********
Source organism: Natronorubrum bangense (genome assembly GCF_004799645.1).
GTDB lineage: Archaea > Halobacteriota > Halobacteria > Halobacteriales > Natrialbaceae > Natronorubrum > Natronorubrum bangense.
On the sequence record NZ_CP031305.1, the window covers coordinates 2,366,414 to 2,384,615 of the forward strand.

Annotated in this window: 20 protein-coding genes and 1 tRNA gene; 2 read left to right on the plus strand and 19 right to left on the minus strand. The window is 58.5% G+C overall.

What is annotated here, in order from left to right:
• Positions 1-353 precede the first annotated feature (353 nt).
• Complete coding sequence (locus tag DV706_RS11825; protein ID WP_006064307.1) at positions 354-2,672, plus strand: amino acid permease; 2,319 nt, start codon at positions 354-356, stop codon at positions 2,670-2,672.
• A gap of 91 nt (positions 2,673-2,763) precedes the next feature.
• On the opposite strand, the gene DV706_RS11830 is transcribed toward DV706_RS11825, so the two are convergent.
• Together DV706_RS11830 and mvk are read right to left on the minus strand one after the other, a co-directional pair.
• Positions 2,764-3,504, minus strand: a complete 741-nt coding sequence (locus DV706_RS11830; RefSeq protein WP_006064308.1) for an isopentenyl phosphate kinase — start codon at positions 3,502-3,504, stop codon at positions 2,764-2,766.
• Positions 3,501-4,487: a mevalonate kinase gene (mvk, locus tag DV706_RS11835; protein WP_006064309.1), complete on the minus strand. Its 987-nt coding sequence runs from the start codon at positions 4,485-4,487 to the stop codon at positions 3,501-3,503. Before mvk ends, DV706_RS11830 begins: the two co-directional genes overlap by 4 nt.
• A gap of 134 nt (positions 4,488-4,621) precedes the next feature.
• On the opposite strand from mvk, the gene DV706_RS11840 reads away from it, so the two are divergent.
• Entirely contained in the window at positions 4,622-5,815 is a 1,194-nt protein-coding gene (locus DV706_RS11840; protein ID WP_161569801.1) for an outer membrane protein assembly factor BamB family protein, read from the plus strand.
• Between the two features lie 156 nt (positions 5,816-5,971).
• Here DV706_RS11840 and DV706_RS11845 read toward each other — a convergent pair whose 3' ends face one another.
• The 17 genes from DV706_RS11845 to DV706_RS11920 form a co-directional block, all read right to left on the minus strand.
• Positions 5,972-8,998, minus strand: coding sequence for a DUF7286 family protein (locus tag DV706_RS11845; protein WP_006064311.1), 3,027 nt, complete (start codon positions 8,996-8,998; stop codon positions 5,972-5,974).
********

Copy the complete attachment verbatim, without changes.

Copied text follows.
Source organism: Natronorubrum bangense (genome assembly GCF_004799645.1).
GTDB lineage: Archaea > Halobacteriota > Halobacteria > Halobacteriales > Natrialbaceae > Natronorubrum > Natronorubrum bangense.
On the sequence record NZ_CP031305.1, the window covers coordinates 2,366,414 to 2,384,615 of the forward strand.

Annotated in this window: 20 protein-coding genes and 1 tRNA gene; 2 read left to right on the plus strand and 19 right to left on the minus strand. The window is 58.5% G+C overall.

What is annotated here, in order from left to right:
• Positions 1-353 precede the first annotated feature (353 nt).
• Complete coding sequence (locus tag DV706_RS11825; protein ID WP_006064307.1) at positions 354-2,672, plus strand: amino acid permease; 2,319 nt, start codon at positions 354-356, stop codon at positions 2,670-2,672.
• A gap of 91 nt (positions 2,673-2,763) precedes the next feature.
• On the opposite strand, the gene DV706_RS11830 is transcribed toward DV706_RS11825, so the two are convergent.
• Together DV706_RS11830 and mvk are read right to left on the minus strand one after the other, a co-directional pair.
• Positions 2,764-3,504, minus strand: a complete 741-nt coding sequence (locus DV706_RS11830; RefSeq protein WP_006064308.1) for an isopentenyl phosphate kinase — start codon at positions 3,502-3,504, stop codon at positions 2,764-2,766.
• Positions 3,501-4,487: a mevalonate kinase gene (mvk, locus tag DV706_RS11835; protein WP_006064309.1), complete on the minus strand. Its 987-nt coding sequence runs from the start codon at positions 4,485-4,487 to the stop codon at positions 3,501-3,503. Before mvk ends, DV706_RS11830 begins: the two co-directional genes overlap by 4 nt.
• A gap of 134 nt (positions 4,488-4,621) precedes the next feature.
• On the opposite strand from mvk, the gene DV706_RS11840 reads away from it, so the two are divergent.
• Entirely contained in the window at positions 4,622-5,815 is a 1,194-nt protein-coding gene (locus DV706_RS11840; protein ID WP_161569801.1) for an outer membrane protein assembly factor BamB family protein, read from the plus strand.
• Between the two features lie 156 nt (positions 5,816-5,971).
• Here DV706_RS11840 and DV706_RS11845 read toward each other — a convergent pair whose 3' ends face one another.
• The 17 genes from DV706_RS11845 to DV706_RS11920 form a co-directional block, all read right to left on the minus strand.
• Positions 5,972-8,998, minus strand: coding sequence for a DUF7286 family protein (locus tag DV706_RS11845; protein WP_006064311.1), 3,027 nt, complete (start codon positions 8,996-8,998; stop codon positions 5,972-5,974).